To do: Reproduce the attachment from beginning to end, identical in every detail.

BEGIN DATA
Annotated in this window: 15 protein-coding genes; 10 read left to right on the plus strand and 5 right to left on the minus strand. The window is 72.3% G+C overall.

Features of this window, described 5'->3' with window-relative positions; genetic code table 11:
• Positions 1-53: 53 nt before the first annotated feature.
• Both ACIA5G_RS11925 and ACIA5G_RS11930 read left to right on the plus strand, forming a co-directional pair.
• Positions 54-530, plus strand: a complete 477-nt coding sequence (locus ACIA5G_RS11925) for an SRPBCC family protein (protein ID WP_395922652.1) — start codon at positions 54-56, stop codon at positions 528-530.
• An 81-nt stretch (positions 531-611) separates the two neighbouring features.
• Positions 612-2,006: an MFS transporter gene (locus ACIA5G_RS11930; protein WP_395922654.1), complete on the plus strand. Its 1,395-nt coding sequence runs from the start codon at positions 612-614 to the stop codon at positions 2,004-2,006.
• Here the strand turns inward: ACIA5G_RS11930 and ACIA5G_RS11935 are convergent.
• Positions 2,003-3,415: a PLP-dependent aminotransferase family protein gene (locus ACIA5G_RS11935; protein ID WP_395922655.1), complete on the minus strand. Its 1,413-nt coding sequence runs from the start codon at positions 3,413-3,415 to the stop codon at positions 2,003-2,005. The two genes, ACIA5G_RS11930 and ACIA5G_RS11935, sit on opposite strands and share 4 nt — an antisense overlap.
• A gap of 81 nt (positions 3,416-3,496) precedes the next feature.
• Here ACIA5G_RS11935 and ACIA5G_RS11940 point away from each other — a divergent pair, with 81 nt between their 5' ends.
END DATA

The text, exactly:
Annotated in this window: 15 protein-coding genes; 10 read left to right on the plus strand and 5 right to left on the minus strand. The window is 72.3% G+C overall.

Features of this window, described 5'->3' with window-relative positions; genetic code table 11:
• Positions 1-53: 53 nt before the first annotated feature.
• Both ACIA5G_RS11925 and ACIA5G_RS11930 read left to right on the plus strand, forming a co-directional pair.
• Positions 54-530, plus strand: a complete 477-nt coding sequence (locus ACIA5G_RS11925) for an SRPBCC family protein (protein ID WP_395922652.1) — start codon at positions 54-56, stop codon at positions 528-530.
• An 81-nt stretch (positions 531-611) separates the two neighbouring features.
• Positions 612-2,006: an MFS transporter gene (locus ACIA5G_RS11930; protein WP_395922654.1), complete on the plus strand. Its 1,395-nt coding sequence runs from the start codon at positions 612-614 to the stop codon at positions 2,004-2,006.
• Here the strand turns inward: ACIA5G_RS11930 and ACIA5G_RS11935 are convergent.
• Positions 2,003-3,415: a PLP-dependent aminotransferase family protein gene (locus ACIA5G_RS11935; protein ID WP_395922655.1), complete on the minus strand. Its 1,413-nt coding sequence runs from the start codon at positions 3,413-3,415 to the stop codon at positions 2,003-2,005. The two genes, ACIA5G_RS11930 and ACIA5G_RS11935, sit on opposite strands and share 4 nt — an antisense overlap.
• A gap of 81 nt (positions 3,416-3,496) precedes the next feature.
• Here ACIA5G_RS11935 and ACIA5G_RS11940 point away from each other — a divergent pair, with 81 nt between their 5' ends.